Bryn’s healing continued, snaps and pops of pain as bones pulled into alignment and muscles knitted themselves together. She’d gotten used to the sensations, but that didn’t make them any less awful. I’m going to get PTSD, she thought. Maybe that was part of what made Jane who she was—the trauma. The unending prospect of pain. Eventually, though, the worst of it passed, and she was just raw and aching, and that didn’t matter as much. Riley helped her clean up from the bloody impact. Nothing to be done about the stains and rips on her clothes, but Riley assured her they made her look tough and travel-worn. Bryn had to laugh at that. Even wearing army fatigues, she’d never looked tough, exactly.

But at least she’d been tough. And still was.

The beef in the bag was thawed, but it’d be edible for a while yet—and Bryn had to admit, she wasn’t sure that her nanites wouldn’t find rotting meat just as attractive. The thought took away her appetite for it, and she choked down two protein bars to help satisfy the nanites’ cravings. Thorpe ate in silence; he was watching them all with wary attention. He found a dog-eared paperback that Lonnie must have been reading, and contented himself with that.

As Joe and Lonnie—increasingly the best of friends—chatted away the miles, Bryn and Riley rested silently. Slept. Ate.

Thorpe kept to his corner, reading and rereading the battered novel with single-minded intensity. He clearly didn’t want to get to know any of them, and Bryn decided she was perfectly fine with that.

It was a surprisingly restorative journey. For the first time in days, Bryn felt free of the oppressive burden of being hunted, tracked, watched.

And by the time the sun had fallen below the horizon, and the road was a space-black ribbon lit by the headlights of fellow travelers, Bryn’s phone rang.

It wasn’t Pansy’s number.

Bryn felt a surge of paranoid fear that shattered the fragile bubble of well-being, and exchanged a look with Riley, then Joe, before she answered. “Hello?”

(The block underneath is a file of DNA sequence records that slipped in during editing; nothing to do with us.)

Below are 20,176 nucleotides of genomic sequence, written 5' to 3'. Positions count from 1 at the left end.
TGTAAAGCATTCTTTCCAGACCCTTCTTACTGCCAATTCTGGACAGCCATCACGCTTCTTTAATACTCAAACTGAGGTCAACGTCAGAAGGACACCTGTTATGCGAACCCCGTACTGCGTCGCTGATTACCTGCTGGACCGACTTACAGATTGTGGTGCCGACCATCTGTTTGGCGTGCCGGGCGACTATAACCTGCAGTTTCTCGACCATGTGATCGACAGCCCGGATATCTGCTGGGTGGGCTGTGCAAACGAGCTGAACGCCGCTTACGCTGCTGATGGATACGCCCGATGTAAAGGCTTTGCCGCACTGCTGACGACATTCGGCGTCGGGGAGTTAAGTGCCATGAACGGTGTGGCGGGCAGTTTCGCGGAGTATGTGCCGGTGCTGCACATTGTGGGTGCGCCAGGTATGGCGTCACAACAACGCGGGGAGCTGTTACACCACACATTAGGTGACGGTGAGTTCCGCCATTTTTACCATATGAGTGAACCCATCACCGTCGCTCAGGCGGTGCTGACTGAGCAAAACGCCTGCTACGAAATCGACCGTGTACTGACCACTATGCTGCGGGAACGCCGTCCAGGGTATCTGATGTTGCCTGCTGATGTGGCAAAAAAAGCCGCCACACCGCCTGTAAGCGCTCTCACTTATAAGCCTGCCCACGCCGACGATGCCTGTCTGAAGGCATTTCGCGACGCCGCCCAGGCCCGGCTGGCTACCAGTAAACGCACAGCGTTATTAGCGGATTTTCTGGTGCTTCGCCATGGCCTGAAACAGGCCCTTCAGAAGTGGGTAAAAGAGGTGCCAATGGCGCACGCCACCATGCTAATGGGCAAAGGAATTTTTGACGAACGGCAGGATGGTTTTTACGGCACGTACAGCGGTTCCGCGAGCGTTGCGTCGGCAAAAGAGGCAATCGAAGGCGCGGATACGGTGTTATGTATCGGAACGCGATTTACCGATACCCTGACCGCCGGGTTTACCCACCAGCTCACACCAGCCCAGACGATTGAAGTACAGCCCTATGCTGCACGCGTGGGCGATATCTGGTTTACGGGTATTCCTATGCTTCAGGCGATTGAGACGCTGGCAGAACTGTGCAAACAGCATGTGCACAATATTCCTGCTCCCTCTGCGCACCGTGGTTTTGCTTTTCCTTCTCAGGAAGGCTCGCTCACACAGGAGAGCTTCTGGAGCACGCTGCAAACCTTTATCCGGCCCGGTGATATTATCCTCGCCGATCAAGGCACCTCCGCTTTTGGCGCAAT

“I’ll keep it short,” said Brick, on the other end. “Hope you’re doing all right. Just wanted to report that your friend’s head wound wasn’t serious, so he checked himself out against my people’s medical advice. I guess he’s out there looking for you.”

Patrick. Bryn felt a surge of mixed relief and guilt. She hadn’t tried to find out how he was doing, for his own protection, but she ought to have been worrying more, she realized now. “You let him leave.”

“Hit the brakes, he didn’t exactly ask me nicely. He pulled a gun from one of my guys and told the med team he was going, and they decided they didn’t want to see how far he’d take it. They get paid to take damage from the enemies of the clients, not the clients. That’s just screwed up.” Brick sounded calm and amused. “He’s all right, and since he stole one of our best trucks, he’s mobile and well equipped, if you know what I mean. So I’d be on the lookout.”

“We will,” Bryn said. “Thanks. I mean it. Especially for taking care of him; I know that was above and beyond.”

“I get the feeling you folks are going to be repeat customers,” he said. “And you know what they say—the customer’s always right.”

“I thought you said never to call you again.”

“Well, your friend Pansy airlifted me a pallet full of money, so I’m rethinking it. Also, took a look at your folks. They seem okay. We’ll keep watch. Take care.”

“You too.” She hung up and tried to dial Patrick’s phone, but got nothing but voice mail. Her own device was dangerously low on charge, and she didn’t have anything to power it with—but Joe did, stuffed in one of his many pockets.

He also didn’t think Patrick not answering was a problem. “If he got separated from his power supply, then he’s out of juice,” Joe pointed out. “Pat’s been in lots worse situations—trust me. He’ll get us a message, and he’ll rendezvous down the road with us. Good to know his head’s in one piece, though.”

Lonnie was, by this time, studying Bryn in the rearview mirror. “Why is hers?” he asked. “I saw how hard I hit her, man. She ought to be dead.”

“Stuntwoman,” Joe said. “Trained professional at bouncing off of moving vehicles.”

Lonnie considered that, and seemed to accept it—mainly, Bryn thought, because it was too weird to accept the alternative. “How does that pay, anyway? You work on movies and shit?”

“Yeah, we do,” she lied smoothly. “And yeah, it does. See, you’re doing us a huge favor. You’re helping us get to a gig—we’re working on a film with Spielberg.”

“Really?” His eyes rounded, and his face lit up. “I love the movies, man. Hey, why didn’t you just fly?”

Joe stuck a thumb at Riley. “She’s on a no-fly list.” She did, Bryn had to admit, look it, with her shag-cut punk-spiked hair and dog collar. Riley shot him the finger, just to sell it.

“Could have rented a car, right?”

“Yeah, if we’d had a credit card,” Joe said. He’d long ago put the gun away. “We got robbed, man. Suitcases, clothes, wallets, everything. We’ve got some cash, but that’s it. So it was stop you, or steal somebody’s car.”